Designing a Solution for Data Minimization in the Modern Data Stack

The "Modern Data Stack" is a loose category of tools that integrate with cloud data warehouses, typically in an ELT (extract-load-transform) and batch-processing paradigm. At the center of the Modern Data Stack is dbt, an open-source tool that automates data transformations in a data warehouse. dbt has adapter plug-ins that allow it to integrate with nearly any database, data warehouse, or data lake.

In the rest of this post, we'll share a design for using dbt and Privacy Dynamics with Snowflake to minimize the use of personal data while minimizing operational complexity and maximizing the data's analytical value.

Loading Minimal Data

In a typical dbt project, raw data is loaded into the warehouse before it is transformed. Many third-party tools, like Fivetran, Stitch, and Airbyte provide a huge number of "connectors" to nearly any database, object store, or SaaS API.

Some of these tools support data minimization directly by making it easy to configure what tables and fields should be replicated. Some go farther, and provide basic privacy transformations before loading your data; for example, Fivetran can hash fields before loading.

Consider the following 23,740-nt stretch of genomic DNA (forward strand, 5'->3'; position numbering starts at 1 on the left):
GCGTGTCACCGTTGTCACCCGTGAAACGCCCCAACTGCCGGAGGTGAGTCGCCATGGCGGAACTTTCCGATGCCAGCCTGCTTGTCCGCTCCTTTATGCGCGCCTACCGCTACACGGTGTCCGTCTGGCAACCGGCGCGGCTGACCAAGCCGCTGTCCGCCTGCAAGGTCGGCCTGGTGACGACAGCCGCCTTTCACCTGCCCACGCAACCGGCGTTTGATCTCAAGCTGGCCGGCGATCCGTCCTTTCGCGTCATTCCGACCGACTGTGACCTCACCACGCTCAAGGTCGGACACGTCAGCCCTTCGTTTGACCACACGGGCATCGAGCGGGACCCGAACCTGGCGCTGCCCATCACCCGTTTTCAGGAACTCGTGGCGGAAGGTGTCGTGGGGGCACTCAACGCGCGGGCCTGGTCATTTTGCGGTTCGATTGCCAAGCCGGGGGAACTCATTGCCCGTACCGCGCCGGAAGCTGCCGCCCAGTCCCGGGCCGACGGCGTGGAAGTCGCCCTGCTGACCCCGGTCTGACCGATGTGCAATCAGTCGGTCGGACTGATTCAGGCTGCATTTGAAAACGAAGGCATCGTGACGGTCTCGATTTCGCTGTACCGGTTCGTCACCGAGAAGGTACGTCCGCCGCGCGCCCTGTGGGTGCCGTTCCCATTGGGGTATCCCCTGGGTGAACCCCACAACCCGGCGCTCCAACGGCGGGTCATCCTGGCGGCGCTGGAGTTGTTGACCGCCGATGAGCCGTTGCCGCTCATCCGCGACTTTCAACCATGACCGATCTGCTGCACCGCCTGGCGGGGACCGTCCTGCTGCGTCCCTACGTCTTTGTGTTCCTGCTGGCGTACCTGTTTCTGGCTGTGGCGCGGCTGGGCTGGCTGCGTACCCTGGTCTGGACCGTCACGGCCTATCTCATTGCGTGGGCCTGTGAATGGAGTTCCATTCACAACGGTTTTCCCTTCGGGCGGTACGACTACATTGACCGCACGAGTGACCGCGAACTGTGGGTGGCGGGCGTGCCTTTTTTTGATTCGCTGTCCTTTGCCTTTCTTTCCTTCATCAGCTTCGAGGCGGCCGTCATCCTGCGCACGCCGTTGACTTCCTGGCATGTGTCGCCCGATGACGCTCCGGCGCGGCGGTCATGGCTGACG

In Snowflake, we recommend loading all raw data into a database called RAW. Each data source gets its own schema in the RAW database.

Diagram showing data loaded from four sources into four schemas in Snowflake

Access to the RAW database should be strictly limited. Many data team members will need the usage privilege on the RAW database, but ideally select should be limited just to administrators (the SYSADMIN role) and service accounts for production pipelines. Grants for such a scheme would look like:

create role loader;
grant usage on database RAW to loader;
grant create on database RAW to loader;
create role developer;
grant usage on database RAW to developer;

Anonymizing Raw Data

We will use anonymized data for all model development. We will achieve this by maintaining a schema-preserving copy of the RAW database in a new database, called RAW_SAFE.

The simplest way to create a RAW_SAFE database is to use Privacy Dynamics. After connecting to Snowflake, we can use the UI to select tables that need to be anonymized ("treated") and those that can simply be replicated without anonymization ("passed through").